Overflow crowd creates fire hazard, delaying forum on Springfield's future

April 08, 1994|By Jackie Powder | Jackie Powder,Sun Staff Writer

More than 200 people went to Carroll Community College last night for a citizens forum on the future of Springfield Hospital Center, but the meeting was abruptly halted because officials were concerned that the crowd violated fire regulations.

"The room is severely overcrowded as well as the hallway," said David Warner, the community college's evening administrative assistant.

"When we have an unsafe condition, we have to remedy it."

The meeting had been scheduled by a state task force that last month recommended that one of the three state mental hospitals be closed by 2000.

In addition to Springfield in Sykesville, Spring Grove Hospital Center in Catonsville and Crownsville Hospital Center in Crownsville are being studied for possible closing.

Last night's forum was to be the first of five meetings to gather public opinion on the report.

The event drew a crowd that overflowed into the hallway.

Task force Chairman James R. Stanton had started to present an overview of the task force report when County Commissioner Elmer C. Lippy -- who had been standing in the hall -- interrupted him.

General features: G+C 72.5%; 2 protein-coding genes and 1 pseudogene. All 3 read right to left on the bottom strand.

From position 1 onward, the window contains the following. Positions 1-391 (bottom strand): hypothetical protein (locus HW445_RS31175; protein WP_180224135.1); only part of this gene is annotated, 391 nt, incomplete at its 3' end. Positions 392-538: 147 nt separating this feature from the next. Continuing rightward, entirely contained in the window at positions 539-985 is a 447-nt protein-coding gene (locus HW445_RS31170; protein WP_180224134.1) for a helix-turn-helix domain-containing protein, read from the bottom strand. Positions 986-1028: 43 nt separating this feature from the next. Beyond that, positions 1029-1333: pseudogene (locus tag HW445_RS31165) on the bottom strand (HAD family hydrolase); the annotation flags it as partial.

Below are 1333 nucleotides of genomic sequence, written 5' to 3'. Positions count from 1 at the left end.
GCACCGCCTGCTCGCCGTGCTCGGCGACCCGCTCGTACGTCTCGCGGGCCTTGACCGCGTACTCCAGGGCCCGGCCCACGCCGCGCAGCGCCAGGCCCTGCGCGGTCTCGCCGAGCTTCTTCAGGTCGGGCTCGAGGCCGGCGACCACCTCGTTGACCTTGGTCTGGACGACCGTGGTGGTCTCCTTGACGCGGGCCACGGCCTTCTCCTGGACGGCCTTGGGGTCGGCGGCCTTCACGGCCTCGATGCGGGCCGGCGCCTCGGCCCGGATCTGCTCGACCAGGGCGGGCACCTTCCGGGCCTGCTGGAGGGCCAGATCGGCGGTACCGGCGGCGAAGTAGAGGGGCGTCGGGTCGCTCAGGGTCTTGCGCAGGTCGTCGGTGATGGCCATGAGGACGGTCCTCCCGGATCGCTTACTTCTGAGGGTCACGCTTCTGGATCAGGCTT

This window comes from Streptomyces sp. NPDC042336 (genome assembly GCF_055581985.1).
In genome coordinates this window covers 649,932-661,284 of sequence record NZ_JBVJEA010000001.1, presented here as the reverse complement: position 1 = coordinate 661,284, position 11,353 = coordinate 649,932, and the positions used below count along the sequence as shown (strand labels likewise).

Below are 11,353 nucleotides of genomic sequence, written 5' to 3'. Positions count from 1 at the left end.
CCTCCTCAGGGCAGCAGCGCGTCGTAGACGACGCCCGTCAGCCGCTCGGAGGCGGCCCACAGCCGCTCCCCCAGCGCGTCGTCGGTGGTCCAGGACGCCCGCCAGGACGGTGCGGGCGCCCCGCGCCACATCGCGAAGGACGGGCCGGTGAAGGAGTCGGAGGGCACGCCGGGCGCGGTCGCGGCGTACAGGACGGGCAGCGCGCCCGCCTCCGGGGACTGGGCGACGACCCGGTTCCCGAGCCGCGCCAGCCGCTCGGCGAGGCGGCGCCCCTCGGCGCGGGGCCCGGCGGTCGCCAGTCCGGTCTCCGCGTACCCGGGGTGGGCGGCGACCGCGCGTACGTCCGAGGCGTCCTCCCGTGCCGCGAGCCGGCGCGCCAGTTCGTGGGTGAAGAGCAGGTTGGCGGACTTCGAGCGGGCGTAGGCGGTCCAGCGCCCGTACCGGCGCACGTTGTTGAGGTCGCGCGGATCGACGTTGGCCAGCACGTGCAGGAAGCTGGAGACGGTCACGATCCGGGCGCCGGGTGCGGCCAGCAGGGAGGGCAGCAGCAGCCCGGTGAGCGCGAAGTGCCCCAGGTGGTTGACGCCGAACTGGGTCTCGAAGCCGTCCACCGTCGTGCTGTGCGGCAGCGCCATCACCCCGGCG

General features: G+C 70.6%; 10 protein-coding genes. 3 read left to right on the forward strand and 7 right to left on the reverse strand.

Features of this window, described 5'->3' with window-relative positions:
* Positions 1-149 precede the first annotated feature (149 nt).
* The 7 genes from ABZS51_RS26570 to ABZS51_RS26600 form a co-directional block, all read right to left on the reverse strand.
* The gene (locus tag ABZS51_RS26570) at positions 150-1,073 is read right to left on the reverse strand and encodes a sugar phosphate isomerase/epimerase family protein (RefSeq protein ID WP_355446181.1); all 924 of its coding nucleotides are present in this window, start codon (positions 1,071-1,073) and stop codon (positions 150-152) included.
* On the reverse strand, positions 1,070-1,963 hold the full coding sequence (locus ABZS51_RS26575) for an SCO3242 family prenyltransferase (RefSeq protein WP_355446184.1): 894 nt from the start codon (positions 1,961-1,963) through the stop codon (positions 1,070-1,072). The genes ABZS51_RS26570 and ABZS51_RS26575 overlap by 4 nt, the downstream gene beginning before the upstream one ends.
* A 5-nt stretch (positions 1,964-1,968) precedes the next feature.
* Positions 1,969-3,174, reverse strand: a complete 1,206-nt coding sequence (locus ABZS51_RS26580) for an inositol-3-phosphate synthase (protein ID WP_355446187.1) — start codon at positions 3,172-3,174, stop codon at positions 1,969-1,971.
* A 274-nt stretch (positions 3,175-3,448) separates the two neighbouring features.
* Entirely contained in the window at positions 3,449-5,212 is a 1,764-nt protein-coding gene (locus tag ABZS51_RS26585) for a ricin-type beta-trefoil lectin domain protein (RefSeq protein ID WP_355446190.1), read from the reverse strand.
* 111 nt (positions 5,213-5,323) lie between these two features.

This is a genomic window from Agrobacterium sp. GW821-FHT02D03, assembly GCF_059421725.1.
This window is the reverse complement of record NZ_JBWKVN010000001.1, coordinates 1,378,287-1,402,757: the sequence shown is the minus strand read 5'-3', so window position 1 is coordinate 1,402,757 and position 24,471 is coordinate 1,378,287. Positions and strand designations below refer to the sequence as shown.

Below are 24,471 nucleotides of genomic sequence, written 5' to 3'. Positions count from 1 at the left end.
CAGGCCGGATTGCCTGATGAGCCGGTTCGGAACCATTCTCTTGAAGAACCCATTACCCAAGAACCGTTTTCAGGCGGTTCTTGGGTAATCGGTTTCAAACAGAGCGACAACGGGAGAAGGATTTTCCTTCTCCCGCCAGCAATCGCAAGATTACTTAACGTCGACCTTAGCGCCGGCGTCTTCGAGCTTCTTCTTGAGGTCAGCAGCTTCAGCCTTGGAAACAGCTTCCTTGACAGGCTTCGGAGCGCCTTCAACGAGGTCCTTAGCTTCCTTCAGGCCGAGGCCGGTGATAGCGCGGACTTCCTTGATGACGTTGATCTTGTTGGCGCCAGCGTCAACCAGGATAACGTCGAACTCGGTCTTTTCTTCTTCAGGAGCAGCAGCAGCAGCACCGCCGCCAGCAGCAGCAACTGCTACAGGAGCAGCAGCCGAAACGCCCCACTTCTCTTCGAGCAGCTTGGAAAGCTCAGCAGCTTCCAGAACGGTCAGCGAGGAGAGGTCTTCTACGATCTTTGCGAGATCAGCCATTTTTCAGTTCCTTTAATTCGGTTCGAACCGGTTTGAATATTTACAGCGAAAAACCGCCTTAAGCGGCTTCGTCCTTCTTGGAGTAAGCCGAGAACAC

"The fire marshal will be here shortly to declare overcrowding. Can't we have this meeting at another time in a bigger place?" Mr. Lippy said.

Mr. Stanton agreed.

Apologizing for the inconvenience, Mr. Stanton said that everyone who had signed up for the meeting would be notified by mail when the forum is rescheduled, probably within two weeks.

Many who attended the meeting said the task force should have expected the crowd.

"I think they should have known ahead of time that this was likely to happen and should have had an alternative plan," said Janice Becker, a board member of the state Alliance for the Mentally Ill.

"I don't think they realize how closely the [Sykesville] community and Springfield work sometimes," said Tom Lynch, training coordinator at Springfield, referring to many Sykesville residents and Springfield employees being united in their opposition to closing Springfield.

Bill Hudson, an international vice president with the American Federation of State, County and Municipal Employees, said Mr. Lippy's intervention demonstrated the county's interest in the future of Springfield.

"Personally, I think we're moving in the wrong direction," Mr. Hudson said. "When you look at the thousands of homeless on the street today, more than 60 percent are mentally ill. Why are we closing down facilities when we should be acting more humanely?"

At the beginning of the meeting, Mr. Stanton said that the task force report is in line with a national trend to care for the mentally ill in communities rather than hospitals.

"The idea of closing public mental hospitals is an idea being considered all over this country," Mr. Stanton said.

"The task force is extremely concerned that we don't repeat the mistakes of other states who weren't as successful doing it in a way that's humane and proper."

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